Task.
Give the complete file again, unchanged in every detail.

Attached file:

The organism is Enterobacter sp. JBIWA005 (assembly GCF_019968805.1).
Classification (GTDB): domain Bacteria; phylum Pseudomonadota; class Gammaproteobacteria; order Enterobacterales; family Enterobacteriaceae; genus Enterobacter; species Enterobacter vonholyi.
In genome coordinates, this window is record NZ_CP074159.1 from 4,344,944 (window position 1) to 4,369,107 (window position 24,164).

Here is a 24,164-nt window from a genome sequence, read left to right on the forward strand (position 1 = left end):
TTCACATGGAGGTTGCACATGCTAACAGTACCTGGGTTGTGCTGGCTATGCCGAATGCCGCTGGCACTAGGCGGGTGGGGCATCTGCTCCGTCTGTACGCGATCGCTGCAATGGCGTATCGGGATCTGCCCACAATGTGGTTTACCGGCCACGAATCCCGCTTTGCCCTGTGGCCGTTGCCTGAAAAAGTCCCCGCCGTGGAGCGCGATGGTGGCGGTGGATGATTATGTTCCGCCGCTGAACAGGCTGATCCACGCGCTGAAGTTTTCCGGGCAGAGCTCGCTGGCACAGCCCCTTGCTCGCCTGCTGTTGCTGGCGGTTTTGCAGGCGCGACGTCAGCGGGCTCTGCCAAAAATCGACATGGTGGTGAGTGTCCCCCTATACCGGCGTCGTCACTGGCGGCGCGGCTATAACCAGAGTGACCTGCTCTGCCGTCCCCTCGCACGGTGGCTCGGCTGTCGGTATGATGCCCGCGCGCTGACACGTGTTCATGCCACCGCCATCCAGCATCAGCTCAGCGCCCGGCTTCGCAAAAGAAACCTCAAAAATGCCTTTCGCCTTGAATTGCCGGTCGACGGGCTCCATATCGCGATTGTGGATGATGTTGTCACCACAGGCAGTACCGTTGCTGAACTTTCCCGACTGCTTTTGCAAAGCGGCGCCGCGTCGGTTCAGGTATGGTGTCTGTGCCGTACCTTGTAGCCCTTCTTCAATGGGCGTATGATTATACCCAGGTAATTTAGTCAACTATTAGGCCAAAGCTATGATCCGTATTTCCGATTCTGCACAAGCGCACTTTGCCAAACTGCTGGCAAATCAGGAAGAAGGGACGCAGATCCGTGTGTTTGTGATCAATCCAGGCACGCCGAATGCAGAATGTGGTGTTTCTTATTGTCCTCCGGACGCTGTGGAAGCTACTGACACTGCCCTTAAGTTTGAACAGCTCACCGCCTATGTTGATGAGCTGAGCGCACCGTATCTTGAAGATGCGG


The organism is Enterobacter sp. JBIWA005 (assembly GCF_019968805.1).
Classification (GTDB): domain Bacteria; phylum Pseudomonadota; class Gammaproteobacteria; order Enterobacterales; family Enterobacteriaceae; genus Enterobacter; species Enterobacter vonholyi.
In genome coordinates, this window is record NZ_CP074159.1 from 4,344,944 (window position 1) to 4,369,107 (window position 24,164).

Here is a 24,164-nt window from a genome sequence, read left to right on the forward strand (position 1 = left end):
TTCACATGGAGGTTGCACATGCTAACAGTACCTGGGTTGTGCTGGCTATGCCGAATGCCGCTGGCACTAGGCGGGTGGGGCATCTGCTCCGTCTGTACGCGATCGCTGCAATGGCGTATCGGGATCTGCCCACAATGTGGTTTACCGGCCACGAATCCCGCTTTGCCCTGTGGCCGTTGCCTGAAAAAGTCCCCGCCGTGGAGCGCGATGGTGGCGGTGGATGATTATGTTCCGCCGCTGAACAGGCTGATCCACGCGCTGAAGTTTTCCGGGCAGAGCTCGCTGGCACAGCCCCTTGCTCGCCTGCTGTTGCTGGCGGTTTTGCAGGCGCGACGTCAGCGGGCTCTGCCAAAAATCGACATGGTGGTGAGTGTCCCCCTATACCGGCGTCGTCACTGGCGGCGCGGCTATAACCAGAGTGACCTGCTCTGCCGTCCCCTCGCACGGTGGCTCGGCTGTCGGTATGATGCCCGCGCGCTGACACGTGTTCATGCCACCGCCATCCAGCATCAGCTCAGCGCCCGGCTTCGCAAAAGAAACCTCAAAAATGCCTTTCGCCTTGAATTGCCGGTCGACGGGCTCCATATCGCGATTGTGGATGATGTTGTCACCACAGGCAGTACCGTTGCTGAACTTTCCCGACTGCTTTTGCAAAGCGGCGCCGCGTCGGTTCAGGTATGGTGTCTGTGCCGTACCTTGTAGCCCTTCTTCAATGGGCGTATGATTATACCCAGGTAATTTAGTCAACTATTAGGCCAAAGCTATGATCCGTATTTCCGATTCTGCACAAGCGCACTTTGCCAAACTGCTGGCAAATCAGGAAGAAGGGACGCAGATCCGTGTGTTTGTGATCAATCCAGGCACGCCGAATGCAGAATGTGGTGTTTCTTATTGTCCTCCGGACGCTGTGGAAGCTACTGACACTGCCCTTAAGTTTGAACAGCTCACCGCCTATGTTGATGAGCTGAGCGCACCGTATCTTGAAGATGCGG